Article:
Q:

# What is the specific heat of copper?

A:

The specific heat of copper is 0.386 joule per gram per degree Kelvin. A substance's specific heat, which is a physical property, is defined as the quantity of heat needed to increase the temperature of 1 gram of this substance by 1 degree. In physics, the temperature scales used for specific heats may be given in either Kelvin or Celsius degrees.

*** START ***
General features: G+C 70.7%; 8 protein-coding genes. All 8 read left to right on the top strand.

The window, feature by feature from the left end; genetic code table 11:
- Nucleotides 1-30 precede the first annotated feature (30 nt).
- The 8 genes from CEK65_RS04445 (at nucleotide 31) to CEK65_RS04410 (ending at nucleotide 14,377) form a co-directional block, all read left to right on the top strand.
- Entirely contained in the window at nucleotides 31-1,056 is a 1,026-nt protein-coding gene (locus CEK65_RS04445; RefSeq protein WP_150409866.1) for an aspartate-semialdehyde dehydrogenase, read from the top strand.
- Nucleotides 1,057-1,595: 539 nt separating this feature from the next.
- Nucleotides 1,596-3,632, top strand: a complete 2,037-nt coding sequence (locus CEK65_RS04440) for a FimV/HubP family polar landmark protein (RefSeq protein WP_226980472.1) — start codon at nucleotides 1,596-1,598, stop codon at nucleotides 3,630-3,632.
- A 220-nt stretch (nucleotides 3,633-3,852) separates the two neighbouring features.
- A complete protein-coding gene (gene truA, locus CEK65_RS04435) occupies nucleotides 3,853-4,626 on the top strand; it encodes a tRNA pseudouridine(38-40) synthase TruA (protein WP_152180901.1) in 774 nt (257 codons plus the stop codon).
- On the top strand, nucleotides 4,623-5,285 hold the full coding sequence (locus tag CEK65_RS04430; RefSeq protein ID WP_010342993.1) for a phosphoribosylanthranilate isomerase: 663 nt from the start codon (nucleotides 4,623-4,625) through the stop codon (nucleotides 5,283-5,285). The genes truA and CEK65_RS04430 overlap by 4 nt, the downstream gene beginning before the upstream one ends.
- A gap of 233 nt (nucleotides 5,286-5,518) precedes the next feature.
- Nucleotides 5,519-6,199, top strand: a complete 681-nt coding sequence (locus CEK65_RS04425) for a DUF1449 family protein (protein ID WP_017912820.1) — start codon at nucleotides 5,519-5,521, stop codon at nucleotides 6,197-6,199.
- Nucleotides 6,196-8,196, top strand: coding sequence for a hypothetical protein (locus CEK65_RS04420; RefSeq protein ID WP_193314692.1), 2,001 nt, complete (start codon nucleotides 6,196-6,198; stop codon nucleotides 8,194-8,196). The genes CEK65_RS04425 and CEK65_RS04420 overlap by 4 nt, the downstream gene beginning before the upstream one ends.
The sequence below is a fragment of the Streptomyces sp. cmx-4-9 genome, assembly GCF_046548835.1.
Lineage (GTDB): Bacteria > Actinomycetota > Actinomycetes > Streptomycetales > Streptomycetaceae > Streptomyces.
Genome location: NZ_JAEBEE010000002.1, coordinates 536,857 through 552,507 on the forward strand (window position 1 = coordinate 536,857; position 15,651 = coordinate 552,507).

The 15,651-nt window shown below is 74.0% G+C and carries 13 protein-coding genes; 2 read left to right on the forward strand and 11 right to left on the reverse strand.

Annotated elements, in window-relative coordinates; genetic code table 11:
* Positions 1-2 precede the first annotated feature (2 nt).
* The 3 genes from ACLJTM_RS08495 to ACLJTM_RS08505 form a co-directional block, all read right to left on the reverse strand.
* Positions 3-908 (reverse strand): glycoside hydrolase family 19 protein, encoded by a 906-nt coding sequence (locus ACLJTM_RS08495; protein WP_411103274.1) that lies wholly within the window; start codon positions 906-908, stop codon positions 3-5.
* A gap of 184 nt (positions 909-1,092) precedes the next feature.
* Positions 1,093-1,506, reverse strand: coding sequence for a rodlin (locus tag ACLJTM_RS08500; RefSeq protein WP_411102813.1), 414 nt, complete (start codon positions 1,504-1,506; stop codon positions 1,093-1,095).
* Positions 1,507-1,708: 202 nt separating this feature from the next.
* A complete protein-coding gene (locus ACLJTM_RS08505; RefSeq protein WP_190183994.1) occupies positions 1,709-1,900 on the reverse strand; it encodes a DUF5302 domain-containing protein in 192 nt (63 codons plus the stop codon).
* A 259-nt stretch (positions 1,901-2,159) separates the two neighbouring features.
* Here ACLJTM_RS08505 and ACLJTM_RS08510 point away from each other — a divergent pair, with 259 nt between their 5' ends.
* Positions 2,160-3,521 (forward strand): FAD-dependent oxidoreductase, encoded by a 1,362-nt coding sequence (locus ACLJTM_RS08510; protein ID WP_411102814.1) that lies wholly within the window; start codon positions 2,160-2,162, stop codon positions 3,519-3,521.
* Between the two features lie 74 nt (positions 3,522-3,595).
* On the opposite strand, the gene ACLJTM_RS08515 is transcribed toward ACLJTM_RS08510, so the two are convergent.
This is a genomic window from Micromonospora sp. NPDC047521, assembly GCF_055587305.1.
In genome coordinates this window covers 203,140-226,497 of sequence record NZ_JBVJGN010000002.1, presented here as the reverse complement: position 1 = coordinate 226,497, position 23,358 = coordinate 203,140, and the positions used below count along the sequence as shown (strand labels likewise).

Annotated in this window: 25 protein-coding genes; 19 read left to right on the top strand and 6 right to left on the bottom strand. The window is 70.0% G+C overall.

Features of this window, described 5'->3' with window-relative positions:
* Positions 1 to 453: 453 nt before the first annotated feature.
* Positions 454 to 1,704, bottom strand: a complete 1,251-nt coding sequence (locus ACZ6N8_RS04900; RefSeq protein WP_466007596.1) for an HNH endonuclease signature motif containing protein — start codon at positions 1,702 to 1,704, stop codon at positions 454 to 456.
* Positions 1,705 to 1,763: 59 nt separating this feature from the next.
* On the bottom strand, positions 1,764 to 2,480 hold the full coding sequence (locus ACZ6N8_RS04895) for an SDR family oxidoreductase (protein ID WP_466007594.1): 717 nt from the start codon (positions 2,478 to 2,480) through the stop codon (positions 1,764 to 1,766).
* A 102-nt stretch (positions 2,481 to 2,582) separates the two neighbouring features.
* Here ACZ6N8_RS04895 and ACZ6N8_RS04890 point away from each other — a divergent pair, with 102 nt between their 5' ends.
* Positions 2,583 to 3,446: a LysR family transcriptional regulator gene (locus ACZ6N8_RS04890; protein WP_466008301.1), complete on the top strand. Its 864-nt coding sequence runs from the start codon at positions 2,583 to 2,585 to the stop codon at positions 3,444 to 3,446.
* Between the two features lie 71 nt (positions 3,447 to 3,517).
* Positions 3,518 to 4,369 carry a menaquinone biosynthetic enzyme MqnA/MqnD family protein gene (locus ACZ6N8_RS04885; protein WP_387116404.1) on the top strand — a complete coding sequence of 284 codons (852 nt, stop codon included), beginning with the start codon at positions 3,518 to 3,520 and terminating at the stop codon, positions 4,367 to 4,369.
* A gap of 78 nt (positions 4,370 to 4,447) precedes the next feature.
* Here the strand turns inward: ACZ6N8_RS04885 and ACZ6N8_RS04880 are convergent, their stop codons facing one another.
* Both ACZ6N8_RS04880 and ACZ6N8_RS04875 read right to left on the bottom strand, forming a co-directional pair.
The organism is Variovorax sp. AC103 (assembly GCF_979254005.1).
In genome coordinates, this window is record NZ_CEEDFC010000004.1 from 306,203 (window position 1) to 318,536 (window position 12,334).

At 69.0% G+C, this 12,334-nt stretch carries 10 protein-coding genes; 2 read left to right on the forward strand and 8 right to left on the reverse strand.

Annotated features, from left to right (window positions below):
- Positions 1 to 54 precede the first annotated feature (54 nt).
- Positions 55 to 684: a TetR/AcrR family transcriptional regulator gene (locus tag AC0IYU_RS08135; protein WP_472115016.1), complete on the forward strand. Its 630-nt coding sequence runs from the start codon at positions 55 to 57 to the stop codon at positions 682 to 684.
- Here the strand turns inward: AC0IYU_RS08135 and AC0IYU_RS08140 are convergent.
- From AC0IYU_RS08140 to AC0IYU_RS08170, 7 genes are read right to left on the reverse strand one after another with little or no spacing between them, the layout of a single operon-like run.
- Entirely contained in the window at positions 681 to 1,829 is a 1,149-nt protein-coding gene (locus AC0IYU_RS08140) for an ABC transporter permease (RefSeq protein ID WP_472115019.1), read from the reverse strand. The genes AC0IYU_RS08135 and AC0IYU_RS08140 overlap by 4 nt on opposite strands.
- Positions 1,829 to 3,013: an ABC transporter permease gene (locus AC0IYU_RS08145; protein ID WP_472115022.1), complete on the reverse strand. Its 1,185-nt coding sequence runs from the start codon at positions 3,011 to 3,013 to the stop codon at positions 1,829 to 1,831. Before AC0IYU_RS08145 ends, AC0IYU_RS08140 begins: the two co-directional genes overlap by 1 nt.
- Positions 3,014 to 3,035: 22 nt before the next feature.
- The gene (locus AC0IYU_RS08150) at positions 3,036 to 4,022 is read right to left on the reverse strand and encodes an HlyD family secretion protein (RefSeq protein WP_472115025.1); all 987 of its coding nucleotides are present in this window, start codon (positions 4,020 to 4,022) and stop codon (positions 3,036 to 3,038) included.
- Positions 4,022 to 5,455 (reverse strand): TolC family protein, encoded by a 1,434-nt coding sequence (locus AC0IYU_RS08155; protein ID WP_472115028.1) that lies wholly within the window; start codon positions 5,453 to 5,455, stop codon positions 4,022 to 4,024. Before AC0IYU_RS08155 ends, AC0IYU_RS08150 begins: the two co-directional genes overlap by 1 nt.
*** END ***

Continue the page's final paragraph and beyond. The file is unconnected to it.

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The specific heat is given by the constant C. Similarly, the mass can be in either kilograms or grams units. An equation associated with the specific heat is Q = m × C × ΔT, where Q is the amount of heat transferred to or from a substance, m is the mass, C is the specific heat constant and ΔT is the change in temperature.

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